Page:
When Andrew Robak ’02 (chemistry) started receiving chemistry-related text messages from an unknown number, he wasn’t quite sure what to think. After a few exchanges he realized it was his cousin, Erin Hart, who needed his expertise with a nail art project gone wrong.
Hart had found herself with a chemical burn on her finger as a result of trying out a new nail art trend that involved using nail glue to apply fake gold leaf to her fingernails. As soon as the gold leaf came in contact with the glue, enough heat was produced to leave Hart with the burn on her finger.
Since Robak, who works as an associate chemistry professor at Keuka College, has become the go-to within his family when it comes to any science-related question, Hart shipped him the nail glue and gold leaf she had used to see if he could figure out what went wrong.
“I had no idea if I was going to be able to figure it out,” says Robak. “I didn’t know a lot about nail stuff but the chemistry behind it turned out to be similar to something else I had already done.”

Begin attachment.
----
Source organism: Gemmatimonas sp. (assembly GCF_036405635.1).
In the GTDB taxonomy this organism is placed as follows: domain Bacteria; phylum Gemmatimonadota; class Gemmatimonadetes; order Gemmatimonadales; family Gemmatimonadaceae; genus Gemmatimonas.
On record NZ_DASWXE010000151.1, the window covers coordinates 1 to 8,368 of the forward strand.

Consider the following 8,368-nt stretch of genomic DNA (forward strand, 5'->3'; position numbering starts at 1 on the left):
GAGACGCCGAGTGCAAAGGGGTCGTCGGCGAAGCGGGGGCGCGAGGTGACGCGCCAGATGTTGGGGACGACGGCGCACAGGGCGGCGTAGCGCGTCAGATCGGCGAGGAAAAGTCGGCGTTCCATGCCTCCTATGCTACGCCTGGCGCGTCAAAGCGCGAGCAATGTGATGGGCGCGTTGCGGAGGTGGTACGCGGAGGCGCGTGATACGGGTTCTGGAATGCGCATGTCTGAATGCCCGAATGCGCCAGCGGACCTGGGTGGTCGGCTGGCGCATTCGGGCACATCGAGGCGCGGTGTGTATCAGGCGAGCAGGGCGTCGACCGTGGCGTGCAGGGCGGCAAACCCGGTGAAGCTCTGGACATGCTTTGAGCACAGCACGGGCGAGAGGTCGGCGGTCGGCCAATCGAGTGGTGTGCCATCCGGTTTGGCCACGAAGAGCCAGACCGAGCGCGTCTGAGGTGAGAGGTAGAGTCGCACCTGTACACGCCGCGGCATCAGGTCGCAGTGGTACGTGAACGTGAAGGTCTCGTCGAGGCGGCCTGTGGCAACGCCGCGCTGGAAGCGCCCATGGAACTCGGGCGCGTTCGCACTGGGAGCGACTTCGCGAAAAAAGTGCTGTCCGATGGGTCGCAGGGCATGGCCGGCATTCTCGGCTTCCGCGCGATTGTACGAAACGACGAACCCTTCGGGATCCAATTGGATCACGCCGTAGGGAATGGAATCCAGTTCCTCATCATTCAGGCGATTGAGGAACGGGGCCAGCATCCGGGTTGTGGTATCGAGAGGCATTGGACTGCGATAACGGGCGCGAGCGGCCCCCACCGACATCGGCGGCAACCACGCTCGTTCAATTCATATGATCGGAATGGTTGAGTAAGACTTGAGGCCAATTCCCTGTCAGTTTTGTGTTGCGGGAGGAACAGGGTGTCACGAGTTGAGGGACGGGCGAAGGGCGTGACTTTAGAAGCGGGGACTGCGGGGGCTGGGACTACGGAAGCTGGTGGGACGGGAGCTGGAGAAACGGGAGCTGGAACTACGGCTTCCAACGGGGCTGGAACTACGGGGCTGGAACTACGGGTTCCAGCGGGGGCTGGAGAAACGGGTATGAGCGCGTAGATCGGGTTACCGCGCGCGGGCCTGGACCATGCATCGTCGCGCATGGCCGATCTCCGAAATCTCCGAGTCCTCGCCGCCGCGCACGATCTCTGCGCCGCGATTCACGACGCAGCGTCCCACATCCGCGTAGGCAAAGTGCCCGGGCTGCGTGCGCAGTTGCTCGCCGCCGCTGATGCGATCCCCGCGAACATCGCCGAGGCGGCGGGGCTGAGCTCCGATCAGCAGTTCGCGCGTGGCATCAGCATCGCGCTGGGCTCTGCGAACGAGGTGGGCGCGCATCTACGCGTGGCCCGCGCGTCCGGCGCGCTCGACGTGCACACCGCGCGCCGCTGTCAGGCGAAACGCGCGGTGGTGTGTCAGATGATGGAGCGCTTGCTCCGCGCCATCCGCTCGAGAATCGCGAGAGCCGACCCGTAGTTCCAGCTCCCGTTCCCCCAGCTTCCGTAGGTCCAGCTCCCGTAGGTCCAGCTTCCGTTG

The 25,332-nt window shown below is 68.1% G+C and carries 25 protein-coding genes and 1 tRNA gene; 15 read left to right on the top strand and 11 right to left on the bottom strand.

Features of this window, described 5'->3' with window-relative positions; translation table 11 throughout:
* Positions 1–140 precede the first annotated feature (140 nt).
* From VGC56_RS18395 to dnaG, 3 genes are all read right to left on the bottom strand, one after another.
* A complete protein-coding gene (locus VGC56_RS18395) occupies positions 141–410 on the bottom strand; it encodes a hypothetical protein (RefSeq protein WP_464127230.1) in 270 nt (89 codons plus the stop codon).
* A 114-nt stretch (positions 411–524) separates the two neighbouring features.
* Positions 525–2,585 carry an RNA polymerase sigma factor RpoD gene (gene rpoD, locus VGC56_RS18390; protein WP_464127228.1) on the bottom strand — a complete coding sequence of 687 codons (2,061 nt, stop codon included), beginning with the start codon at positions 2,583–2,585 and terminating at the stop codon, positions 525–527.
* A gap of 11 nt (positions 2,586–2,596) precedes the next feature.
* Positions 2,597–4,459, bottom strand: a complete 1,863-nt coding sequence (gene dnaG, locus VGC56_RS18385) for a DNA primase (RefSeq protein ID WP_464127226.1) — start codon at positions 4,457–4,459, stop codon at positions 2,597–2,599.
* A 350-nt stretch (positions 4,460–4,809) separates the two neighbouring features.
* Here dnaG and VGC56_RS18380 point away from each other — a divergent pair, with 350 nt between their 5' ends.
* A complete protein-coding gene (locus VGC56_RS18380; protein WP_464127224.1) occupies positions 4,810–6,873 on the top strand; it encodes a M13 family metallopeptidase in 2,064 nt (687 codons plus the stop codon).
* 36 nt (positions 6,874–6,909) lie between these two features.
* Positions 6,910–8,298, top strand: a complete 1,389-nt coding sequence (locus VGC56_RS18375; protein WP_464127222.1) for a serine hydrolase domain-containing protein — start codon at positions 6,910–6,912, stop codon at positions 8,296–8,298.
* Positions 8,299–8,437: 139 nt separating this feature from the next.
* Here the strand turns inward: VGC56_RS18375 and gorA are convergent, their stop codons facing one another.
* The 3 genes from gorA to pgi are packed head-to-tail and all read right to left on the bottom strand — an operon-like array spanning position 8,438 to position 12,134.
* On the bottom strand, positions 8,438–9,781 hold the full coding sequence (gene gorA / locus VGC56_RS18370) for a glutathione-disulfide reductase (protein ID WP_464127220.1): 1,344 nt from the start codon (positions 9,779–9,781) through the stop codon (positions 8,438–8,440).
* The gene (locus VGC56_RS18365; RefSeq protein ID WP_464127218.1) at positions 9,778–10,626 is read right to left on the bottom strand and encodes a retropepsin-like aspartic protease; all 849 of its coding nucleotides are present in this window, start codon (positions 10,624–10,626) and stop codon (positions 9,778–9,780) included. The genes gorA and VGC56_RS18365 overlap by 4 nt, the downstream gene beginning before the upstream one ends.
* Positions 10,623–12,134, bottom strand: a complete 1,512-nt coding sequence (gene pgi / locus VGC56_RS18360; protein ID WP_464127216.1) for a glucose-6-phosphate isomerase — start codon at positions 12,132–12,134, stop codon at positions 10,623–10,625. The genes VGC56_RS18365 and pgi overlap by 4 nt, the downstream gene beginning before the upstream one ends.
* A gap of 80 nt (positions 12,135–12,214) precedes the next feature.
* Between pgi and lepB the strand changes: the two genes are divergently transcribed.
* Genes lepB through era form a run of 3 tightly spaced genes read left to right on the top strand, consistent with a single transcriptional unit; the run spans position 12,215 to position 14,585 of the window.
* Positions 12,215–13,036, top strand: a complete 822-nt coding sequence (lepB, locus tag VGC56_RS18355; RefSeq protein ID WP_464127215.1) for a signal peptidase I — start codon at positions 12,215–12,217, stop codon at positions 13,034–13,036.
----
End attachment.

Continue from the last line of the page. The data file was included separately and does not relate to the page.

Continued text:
Robak concluded that the tin found in the gold leaf acted as a catalyst when it came in contact with the nail glue. Typically, nail glue reacts and dries when it comes in contact with water vapor in the air. This drying process is the nail glue changing from liquid form to solid form. When almost equal amounts of gold leaf and nail glue come in contact, the drying process is sped up greatly, causing excess heat and often smoke as a result.
The experiment was featured in the summer 2013 issue of Tipsy, a nail fashion magazine.
“It’s pretty cool to be featured in the magazine,” says Robak. “It makes me want to do more to bring attention to science and chemistry in non-science fields.”
After graduating from RIT, Robak went on to get his Ph.D. in chemistry from the University of Oregon before beginning his career as a professor at Keuka in 2007. He has done work with creating lab experiments for home-schooled high school students and a photography project that documented different lab experiments. Currently, Robak is working with his students to paint the periodic table on big sheets of plywood using the elements themselves as paint.
Robak notes that his experiences at RIT have helped him throughout his career.
“There is always something I have taken away from every class I took at RIT,” says Robak. “It took me a long time to see the value in some of the non-chemistry classes I had to take but now I see how much influence they have on the classes I teach.”